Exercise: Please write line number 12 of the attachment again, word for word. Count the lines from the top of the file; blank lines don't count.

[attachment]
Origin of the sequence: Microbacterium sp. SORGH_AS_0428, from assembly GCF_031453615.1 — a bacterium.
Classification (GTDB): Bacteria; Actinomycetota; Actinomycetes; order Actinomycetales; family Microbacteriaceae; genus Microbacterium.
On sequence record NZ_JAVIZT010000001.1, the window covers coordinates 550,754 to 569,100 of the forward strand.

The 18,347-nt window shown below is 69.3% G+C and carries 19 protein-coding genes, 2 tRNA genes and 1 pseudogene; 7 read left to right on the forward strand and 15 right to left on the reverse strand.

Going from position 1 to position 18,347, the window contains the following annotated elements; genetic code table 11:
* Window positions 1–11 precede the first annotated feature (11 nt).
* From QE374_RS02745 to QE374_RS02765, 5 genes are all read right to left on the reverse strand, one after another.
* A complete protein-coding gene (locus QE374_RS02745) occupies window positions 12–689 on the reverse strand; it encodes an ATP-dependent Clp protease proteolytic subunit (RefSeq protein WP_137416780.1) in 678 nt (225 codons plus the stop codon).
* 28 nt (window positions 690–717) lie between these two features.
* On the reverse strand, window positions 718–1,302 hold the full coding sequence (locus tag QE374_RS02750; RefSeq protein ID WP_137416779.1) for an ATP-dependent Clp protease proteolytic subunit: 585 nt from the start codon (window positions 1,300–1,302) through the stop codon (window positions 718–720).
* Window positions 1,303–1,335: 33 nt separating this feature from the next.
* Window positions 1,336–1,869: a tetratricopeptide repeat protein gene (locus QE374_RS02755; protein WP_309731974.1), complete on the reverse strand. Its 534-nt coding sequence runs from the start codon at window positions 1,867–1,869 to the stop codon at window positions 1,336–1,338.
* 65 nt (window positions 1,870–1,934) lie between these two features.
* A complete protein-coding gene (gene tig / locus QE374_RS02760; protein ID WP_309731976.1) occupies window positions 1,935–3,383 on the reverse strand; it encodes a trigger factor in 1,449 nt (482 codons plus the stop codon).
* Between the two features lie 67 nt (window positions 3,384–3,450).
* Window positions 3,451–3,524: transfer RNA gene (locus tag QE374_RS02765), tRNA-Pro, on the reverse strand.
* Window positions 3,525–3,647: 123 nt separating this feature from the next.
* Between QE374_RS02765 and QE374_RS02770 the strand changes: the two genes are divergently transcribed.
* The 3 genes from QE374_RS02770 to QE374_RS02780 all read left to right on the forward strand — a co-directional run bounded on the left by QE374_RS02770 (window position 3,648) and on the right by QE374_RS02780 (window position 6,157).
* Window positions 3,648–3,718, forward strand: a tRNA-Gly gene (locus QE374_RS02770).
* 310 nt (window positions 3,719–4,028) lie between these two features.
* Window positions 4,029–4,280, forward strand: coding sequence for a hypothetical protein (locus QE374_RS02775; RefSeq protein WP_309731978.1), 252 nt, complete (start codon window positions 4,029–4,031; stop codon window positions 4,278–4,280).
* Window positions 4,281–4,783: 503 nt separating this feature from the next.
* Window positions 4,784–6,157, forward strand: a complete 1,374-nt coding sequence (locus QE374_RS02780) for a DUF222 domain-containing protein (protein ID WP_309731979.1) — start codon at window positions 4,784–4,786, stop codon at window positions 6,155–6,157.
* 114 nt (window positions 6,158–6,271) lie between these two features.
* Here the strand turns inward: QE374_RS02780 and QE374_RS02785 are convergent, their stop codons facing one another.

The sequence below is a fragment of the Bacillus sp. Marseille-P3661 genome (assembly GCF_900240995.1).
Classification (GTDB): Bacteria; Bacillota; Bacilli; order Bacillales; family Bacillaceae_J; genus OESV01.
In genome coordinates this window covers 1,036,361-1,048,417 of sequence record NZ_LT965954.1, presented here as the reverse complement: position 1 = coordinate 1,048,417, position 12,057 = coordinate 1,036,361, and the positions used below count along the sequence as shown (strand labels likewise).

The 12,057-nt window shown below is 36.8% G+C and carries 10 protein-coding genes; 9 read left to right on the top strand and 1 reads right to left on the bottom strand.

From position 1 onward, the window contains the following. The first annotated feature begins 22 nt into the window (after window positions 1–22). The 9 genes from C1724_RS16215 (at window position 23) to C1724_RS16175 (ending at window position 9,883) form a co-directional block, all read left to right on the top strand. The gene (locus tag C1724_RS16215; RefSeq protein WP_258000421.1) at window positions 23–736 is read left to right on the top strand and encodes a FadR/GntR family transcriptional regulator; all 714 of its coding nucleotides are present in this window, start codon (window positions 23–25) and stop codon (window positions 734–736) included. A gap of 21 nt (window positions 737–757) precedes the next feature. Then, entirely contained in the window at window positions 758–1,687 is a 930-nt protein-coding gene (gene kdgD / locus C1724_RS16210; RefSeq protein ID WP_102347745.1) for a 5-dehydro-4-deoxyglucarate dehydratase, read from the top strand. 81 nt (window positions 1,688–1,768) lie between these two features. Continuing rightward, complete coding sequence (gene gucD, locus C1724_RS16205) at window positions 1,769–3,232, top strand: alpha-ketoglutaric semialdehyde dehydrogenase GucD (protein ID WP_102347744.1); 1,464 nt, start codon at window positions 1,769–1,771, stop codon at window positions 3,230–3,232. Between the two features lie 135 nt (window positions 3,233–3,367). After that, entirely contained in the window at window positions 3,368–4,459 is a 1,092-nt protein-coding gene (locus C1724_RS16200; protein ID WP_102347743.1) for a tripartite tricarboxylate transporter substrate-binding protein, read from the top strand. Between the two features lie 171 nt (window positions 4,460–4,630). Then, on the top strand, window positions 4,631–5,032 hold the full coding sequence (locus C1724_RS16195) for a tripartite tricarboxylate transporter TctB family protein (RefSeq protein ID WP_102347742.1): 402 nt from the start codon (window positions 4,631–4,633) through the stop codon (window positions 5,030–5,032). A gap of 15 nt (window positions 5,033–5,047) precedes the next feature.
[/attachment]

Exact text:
* Window positions 1,336–1,869: a tetratricopeptide repeat protein gene (locus QE374_RS02755; protein WP_309731974.1), complete on the reverse strand. Its 534-nt coding sequence runs from the start codon at window positions 1,867–1,869 to the stop codon at window positions 1,336–1,338.